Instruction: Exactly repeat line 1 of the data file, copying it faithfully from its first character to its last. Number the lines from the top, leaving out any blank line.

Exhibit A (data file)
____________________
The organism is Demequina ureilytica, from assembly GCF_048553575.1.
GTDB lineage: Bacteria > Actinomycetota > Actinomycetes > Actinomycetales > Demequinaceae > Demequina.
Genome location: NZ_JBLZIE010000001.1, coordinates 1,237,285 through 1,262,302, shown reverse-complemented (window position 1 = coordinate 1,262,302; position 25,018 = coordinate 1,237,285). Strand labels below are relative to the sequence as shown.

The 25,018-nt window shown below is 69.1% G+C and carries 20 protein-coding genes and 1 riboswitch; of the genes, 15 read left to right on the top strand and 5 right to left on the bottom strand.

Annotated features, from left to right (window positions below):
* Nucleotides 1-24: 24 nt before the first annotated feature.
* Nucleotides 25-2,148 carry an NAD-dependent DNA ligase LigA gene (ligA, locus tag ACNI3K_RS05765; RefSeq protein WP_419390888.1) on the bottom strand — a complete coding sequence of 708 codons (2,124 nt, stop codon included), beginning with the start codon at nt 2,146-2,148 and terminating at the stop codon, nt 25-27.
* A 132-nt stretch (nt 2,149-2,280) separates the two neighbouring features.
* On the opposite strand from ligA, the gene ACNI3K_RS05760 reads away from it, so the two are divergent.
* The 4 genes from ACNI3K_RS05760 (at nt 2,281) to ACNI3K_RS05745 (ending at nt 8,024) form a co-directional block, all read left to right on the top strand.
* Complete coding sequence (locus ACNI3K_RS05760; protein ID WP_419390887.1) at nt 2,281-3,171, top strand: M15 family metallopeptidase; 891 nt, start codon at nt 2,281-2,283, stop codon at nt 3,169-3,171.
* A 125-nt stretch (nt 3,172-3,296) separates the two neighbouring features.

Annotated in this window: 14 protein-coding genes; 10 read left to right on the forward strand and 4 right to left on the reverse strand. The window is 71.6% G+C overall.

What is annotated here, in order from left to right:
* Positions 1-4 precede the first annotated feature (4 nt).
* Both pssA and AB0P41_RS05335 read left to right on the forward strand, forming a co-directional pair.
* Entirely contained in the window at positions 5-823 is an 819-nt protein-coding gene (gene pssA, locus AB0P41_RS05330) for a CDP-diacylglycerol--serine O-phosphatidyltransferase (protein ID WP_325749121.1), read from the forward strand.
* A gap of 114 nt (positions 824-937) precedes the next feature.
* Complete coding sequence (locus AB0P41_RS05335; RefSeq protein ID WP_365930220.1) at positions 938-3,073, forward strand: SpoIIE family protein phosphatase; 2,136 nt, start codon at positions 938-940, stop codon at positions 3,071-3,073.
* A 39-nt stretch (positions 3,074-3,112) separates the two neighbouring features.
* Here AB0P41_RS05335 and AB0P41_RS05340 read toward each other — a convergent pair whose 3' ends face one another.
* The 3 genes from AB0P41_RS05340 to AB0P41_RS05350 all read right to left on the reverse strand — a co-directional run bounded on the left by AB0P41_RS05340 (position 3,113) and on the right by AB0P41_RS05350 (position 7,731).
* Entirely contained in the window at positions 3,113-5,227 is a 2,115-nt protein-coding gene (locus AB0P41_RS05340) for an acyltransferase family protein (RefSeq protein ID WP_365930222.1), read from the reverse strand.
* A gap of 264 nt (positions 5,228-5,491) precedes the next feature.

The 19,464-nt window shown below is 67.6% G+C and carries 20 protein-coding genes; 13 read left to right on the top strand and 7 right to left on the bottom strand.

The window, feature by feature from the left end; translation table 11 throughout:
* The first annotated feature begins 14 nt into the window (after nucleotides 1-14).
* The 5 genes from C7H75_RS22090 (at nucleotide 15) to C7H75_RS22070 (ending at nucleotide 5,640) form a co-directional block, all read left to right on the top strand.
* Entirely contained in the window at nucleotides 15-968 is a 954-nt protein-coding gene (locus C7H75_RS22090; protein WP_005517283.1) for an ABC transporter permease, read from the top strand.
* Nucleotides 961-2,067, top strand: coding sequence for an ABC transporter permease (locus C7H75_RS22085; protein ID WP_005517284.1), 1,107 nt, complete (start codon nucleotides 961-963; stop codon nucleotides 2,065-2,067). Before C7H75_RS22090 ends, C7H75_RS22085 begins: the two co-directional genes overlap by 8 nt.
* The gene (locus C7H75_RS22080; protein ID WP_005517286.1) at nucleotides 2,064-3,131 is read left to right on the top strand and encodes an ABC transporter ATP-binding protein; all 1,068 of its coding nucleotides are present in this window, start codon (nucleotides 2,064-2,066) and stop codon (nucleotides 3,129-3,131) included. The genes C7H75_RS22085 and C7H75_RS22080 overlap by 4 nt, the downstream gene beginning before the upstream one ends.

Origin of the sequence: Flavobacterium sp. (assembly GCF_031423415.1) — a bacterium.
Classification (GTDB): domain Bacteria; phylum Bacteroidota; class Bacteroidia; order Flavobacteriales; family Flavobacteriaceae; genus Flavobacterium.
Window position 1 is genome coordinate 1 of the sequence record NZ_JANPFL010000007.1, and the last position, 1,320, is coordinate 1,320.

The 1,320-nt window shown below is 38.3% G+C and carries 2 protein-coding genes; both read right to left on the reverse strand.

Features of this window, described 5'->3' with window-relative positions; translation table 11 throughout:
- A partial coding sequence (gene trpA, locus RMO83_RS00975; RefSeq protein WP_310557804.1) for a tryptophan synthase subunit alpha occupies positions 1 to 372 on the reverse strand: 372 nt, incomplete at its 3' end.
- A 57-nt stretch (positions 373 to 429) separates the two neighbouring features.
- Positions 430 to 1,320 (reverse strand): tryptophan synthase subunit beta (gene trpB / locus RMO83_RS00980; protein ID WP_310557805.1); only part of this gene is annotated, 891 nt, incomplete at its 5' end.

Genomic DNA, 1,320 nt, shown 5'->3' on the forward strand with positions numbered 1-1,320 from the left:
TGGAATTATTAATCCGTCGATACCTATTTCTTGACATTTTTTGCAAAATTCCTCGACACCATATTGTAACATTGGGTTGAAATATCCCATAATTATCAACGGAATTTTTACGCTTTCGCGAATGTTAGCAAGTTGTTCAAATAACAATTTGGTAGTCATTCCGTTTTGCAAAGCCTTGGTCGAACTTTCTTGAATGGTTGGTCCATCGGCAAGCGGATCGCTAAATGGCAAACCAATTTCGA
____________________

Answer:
The organism is Demequina ureilytica, from assembly GCF_048553575.1.